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China’s dominance of shipping container manufacturing: the cost to workers’ health

China’s dominance of shipping container manufacturing: the cost to workers’ health

Globalization Monitor

February 2011

Introduction

As of 2008, almost 97 in every 100 shipping containers in the world were manufactured in China. Chinese container manufacturers have made the most of their proximity to massive export production zones and abundant supply of cheap labor, and combined these with ongoing product innovation to comprehensively out-compete their rivals and dominate the industry over the course of the last 15 years. At the peak of global shipping volumes before the 2008 financial crisis, China’s manufactured over 4 million twenty-foot equivalent units (TEU) in standard dry cargo containers in a single year. [1] The Global Financial Crisis more or less halted new container construction from October 2008 to late 2009, but production has been picking up sharply in 2010. Towards the end of the year, factories could not keep up with demand from shipping liners and container leasing companies.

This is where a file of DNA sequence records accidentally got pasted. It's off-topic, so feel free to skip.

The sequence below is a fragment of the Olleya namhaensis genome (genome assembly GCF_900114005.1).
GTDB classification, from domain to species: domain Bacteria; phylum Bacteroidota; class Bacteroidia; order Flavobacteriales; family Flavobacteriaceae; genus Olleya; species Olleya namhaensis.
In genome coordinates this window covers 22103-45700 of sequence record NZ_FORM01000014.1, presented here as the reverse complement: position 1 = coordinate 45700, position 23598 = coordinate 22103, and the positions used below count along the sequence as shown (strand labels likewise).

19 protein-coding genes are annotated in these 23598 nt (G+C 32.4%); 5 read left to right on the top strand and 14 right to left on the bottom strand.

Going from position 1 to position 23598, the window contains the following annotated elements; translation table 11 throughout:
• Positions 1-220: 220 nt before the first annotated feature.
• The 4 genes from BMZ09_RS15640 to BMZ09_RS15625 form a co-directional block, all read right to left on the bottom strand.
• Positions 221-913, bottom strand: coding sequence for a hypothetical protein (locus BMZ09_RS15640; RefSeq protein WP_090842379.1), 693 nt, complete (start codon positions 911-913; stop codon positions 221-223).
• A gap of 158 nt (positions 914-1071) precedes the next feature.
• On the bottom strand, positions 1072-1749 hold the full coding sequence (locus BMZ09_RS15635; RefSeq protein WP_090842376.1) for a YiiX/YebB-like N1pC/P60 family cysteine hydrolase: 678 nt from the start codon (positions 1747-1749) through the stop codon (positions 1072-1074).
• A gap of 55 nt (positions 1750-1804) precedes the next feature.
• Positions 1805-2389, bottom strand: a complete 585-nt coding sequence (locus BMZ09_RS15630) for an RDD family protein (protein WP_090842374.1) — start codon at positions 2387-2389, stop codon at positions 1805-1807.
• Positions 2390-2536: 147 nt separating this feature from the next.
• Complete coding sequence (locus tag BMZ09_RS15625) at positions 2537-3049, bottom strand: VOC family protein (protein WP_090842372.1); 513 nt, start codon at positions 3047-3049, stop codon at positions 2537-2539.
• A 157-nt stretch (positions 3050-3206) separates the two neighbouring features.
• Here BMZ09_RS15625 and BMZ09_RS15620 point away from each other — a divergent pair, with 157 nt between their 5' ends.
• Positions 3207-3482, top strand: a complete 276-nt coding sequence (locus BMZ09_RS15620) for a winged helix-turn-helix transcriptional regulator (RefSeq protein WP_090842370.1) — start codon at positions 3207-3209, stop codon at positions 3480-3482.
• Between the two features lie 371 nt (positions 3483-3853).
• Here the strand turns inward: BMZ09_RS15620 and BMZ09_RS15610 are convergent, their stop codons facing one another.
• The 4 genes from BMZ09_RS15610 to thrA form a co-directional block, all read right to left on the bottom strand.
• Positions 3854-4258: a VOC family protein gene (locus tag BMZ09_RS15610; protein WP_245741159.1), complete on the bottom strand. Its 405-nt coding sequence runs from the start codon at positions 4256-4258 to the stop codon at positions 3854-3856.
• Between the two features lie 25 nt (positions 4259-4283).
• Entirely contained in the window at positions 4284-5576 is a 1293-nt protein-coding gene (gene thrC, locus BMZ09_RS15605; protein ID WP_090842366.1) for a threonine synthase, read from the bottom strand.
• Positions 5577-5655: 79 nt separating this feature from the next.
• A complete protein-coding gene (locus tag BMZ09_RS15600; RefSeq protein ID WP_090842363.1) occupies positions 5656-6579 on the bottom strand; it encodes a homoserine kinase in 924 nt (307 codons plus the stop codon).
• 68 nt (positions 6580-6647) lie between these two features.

Yet behind the impressive commercial performance of Chinese container manufacturers is a workforce of tens of thousands of workers who make these containers. China’s competitive box prices are enabled not only by geographic advantage and product innovation, but by how little money is invested in ensuring safe factory facilities in an industry where production processes are inherently hazardous. Occupational injuries and diseases are widespread, most commonly dust-induced lung diseases, chemical poisoning and hearing loss.

This report will first outline how container production has become concentrated in China over the past 15 years, and introduce the largest container manufacturing companies. We will then consider the costs of container manufacturing – not in terms of dollars or Yuan, but in terms of the health and safety of Chinese production line workers. The report will conclude with accounts of workers who have acquired occupational injuries and diseases, and how employers have thwarted their diagnosis, treatment and compensation.


[1] Twenty-foot equivalent units or TEU is the standard unit of measurement for shipping container production.

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